From day one, Topicals donates one percent of its profits from each sale to mental health organizations and movements to help raise awareness of the connection between skin and mind. To date, the brand has donated over $10,000 to organizations like Therapy For Black Girls, Sad Girls Club, Fearless Femmes 100, and the JED Foundation.

Education is another huge portion of what makes the brand so captivating and builds up community trust. On its Instagram, between throwback photos from That's So Raven episodes, creamy detailed texture shots, and Destiny's Child on the red carpet in the early aughts, Topicals sprinkles in educational graphics that look just as cool, covering everything from how dark spots are formed to how eczema happens.

"I live and I tell everyone that as a Black woman, and generally, just being a person who is an outsider is really your superpower," said Olowe. "I think we've been made to feel, our experience makes us inept, but really it actually makes us very, very capable and very, honestly the best person to execute something. When I think about the way medical racism has existed, and I think about the education and how people are spoken to, going to the doctor is not usually a great experience for people, right? Finding out more information about your health has always been very, very hard for people, and especially people of color. So we wanted to make science and education accessible and really fun." And they have — all in the name of reimagining how we think about our skin.

With its recently launched Good Skin campaign — full of shots of skin with textured, flare ups, dryness, oiliness, hyperpigmentation, and acne on display — Topicals explored the core of its mission, with enough self awareness to recognize its position as a skincare brand that is telling its consumers their skin is good the way it is, with or without product.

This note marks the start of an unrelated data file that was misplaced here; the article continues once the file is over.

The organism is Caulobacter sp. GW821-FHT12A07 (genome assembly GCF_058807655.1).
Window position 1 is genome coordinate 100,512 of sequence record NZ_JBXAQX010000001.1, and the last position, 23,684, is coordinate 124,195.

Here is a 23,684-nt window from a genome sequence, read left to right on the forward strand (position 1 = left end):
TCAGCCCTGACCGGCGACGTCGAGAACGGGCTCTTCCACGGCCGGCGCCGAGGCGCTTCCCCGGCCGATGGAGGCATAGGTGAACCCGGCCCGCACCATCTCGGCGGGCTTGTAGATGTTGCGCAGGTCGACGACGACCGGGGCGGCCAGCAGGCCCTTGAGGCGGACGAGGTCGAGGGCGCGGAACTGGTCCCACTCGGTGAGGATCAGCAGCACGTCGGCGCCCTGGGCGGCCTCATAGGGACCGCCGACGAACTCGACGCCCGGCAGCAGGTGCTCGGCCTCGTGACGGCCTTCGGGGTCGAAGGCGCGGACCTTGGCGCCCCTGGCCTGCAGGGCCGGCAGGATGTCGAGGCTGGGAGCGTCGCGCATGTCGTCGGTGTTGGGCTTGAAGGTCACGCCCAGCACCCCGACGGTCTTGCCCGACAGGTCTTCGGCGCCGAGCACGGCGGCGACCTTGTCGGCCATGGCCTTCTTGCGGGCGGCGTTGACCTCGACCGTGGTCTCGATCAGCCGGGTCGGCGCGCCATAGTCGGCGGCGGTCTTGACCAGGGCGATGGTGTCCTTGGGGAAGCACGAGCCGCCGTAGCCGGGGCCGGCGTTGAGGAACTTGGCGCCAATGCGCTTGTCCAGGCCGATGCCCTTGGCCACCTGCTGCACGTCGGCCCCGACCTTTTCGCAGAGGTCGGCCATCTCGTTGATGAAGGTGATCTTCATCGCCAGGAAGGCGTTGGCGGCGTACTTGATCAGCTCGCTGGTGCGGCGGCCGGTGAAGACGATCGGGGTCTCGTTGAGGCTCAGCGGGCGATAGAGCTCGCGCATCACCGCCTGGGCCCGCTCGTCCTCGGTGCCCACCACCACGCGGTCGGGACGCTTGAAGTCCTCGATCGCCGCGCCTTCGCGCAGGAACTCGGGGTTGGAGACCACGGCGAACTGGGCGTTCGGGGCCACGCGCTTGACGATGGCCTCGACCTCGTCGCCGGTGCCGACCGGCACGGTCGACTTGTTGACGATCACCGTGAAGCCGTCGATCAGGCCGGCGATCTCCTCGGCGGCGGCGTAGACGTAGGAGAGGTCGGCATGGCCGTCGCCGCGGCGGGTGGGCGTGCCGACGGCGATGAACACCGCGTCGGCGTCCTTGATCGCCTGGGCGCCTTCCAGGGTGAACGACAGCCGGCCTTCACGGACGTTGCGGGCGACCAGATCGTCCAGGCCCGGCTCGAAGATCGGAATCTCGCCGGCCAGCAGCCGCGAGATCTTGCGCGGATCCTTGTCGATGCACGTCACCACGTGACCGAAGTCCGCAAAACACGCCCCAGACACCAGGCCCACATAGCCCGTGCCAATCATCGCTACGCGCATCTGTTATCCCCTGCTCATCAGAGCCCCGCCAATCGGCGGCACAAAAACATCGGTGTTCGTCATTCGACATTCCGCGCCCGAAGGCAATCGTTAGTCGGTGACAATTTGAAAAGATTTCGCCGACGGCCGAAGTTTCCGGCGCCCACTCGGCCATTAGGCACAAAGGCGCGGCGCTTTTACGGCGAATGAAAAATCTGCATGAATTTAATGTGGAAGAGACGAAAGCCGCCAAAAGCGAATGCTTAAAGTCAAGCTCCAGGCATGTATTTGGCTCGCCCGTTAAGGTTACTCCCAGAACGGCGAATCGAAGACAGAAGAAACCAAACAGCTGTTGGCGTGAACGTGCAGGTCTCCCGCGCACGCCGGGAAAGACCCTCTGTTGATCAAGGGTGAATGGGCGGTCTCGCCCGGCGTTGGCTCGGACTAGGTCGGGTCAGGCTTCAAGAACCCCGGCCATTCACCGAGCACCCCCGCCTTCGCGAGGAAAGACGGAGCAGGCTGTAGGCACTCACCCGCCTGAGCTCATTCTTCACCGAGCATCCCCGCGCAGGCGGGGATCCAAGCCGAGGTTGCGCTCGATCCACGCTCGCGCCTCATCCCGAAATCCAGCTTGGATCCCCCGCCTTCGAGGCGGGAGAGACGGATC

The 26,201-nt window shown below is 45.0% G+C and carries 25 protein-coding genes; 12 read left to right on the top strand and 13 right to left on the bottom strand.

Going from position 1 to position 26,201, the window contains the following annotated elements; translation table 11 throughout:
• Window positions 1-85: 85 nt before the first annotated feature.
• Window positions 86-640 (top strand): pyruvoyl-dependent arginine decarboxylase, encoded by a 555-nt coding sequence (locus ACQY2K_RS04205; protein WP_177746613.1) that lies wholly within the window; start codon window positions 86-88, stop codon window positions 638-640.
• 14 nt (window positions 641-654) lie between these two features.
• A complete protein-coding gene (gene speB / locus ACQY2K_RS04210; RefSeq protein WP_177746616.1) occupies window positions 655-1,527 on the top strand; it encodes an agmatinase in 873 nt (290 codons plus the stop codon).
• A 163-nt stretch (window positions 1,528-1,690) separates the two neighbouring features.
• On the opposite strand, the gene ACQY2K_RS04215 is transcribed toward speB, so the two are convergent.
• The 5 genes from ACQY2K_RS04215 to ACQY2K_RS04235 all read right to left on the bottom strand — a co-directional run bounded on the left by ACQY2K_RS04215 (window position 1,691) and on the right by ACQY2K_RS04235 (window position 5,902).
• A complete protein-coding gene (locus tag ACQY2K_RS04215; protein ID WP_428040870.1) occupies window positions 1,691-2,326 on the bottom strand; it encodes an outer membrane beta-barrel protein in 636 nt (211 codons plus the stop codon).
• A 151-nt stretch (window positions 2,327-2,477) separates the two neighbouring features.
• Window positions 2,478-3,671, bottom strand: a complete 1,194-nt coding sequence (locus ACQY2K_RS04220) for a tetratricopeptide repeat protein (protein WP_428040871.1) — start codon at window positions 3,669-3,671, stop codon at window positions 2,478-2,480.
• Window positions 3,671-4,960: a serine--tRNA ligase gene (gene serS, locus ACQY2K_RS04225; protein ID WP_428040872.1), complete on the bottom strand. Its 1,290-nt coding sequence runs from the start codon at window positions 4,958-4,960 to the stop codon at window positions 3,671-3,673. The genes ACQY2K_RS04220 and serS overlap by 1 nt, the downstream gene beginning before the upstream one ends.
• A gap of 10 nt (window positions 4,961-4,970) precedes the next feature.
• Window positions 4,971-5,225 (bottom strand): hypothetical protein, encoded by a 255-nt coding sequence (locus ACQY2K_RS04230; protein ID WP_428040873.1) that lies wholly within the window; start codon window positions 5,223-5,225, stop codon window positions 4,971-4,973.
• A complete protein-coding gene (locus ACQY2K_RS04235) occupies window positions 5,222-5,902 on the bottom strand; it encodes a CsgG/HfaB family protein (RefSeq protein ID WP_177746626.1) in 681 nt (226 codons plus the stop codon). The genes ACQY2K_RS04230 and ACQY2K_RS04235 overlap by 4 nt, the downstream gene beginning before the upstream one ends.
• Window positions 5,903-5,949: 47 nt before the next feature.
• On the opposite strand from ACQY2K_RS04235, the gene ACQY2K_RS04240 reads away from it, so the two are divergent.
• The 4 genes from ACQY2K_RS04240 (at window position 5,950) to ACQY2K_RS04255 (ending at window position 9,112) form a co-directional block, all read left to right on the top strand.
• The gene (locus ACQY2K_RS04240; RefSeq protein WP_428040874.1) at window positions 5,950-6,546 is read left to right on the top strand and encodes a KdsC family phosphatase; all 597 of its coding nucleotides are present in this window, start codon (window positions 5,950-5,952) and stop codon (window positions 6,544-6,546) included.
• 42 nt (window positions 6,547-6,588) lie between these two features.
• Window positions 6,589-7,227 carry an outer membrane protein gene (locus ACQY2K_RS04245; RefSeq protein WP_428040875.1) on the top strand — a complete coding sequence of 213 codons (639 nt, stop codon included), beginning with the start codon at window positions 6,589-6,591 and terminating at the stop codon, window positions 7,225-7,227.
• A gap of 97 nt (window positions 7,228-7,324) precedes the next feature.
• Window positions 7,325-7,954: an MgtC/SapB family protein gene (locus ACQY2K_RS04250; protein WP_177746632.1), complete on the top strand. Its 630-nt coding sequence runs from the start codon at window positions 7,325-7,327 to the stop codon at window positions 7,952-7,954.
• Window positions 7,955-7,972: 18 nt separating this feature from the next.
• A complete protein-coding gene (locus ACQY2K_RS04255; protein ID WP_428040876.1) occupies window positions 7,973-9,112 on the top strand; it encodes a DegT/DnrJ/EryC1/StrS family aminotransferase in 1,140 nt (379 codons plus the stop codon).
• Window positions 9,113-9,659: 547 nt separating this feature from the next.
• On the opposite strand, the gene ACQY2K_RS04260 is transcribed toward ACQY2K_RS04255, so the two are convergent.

"I think what people fail to realize is that people with chronic skin conditions don't treat their skin condition just because they want their skin to look like everyone else's, but that actually skin conditions can be extremely painful," says Olowe. "I had ingrown hairs growing up and it was extreme, I had boils too. I couldn't even put my arms down sometimes cause the boils would hurt so bad. And so really for us, we talk a lot about "funner" flare ups, which is this idea of less painful, less frequent flare ups — but reassuring people that perfect skin doesn't exist. So that's kind of the ethos of, of how we balance both, being a company and also being, hopefully a beacon for our community."

Currently, the brand's two products — Faded, a brightening, clearing gel for hyperpigmentation; and Like Butter, a thick, whipped mask for dry and sensitive skin —are the stars that have brought Topicals to this place of recognition and community engagement in less than a years time, and Olowe is quick to confirm any new products they bring into the fold will be just as groundbreaking. "The first thing is understanding that our product philosophy is that every product is a hero product, and we really like to design our products to be targeted solutions," she says.

"The unbundling of skincare happened over the last couple of years, people bought single ingredient products that were cheaper, but they ended up having to buy maybe, five or six single ingredient products to get the results they wanted," Olowe continues. "If each product is $10, they ended up spending $50 or $60, versus with Topicals Faded, you can get eight plus active ingredients in one formula for $36. So that's what you'll continue to see from us, we'll continue to innovate in the current categories we're in, but you'll see us get into other categories. I play in the spaces where the rest of the industry doesn't want to be, because they don't either feel like they have products to be able to serve this customer, or they just don't have the tone of voice. We'll continue to serve the underserved customer."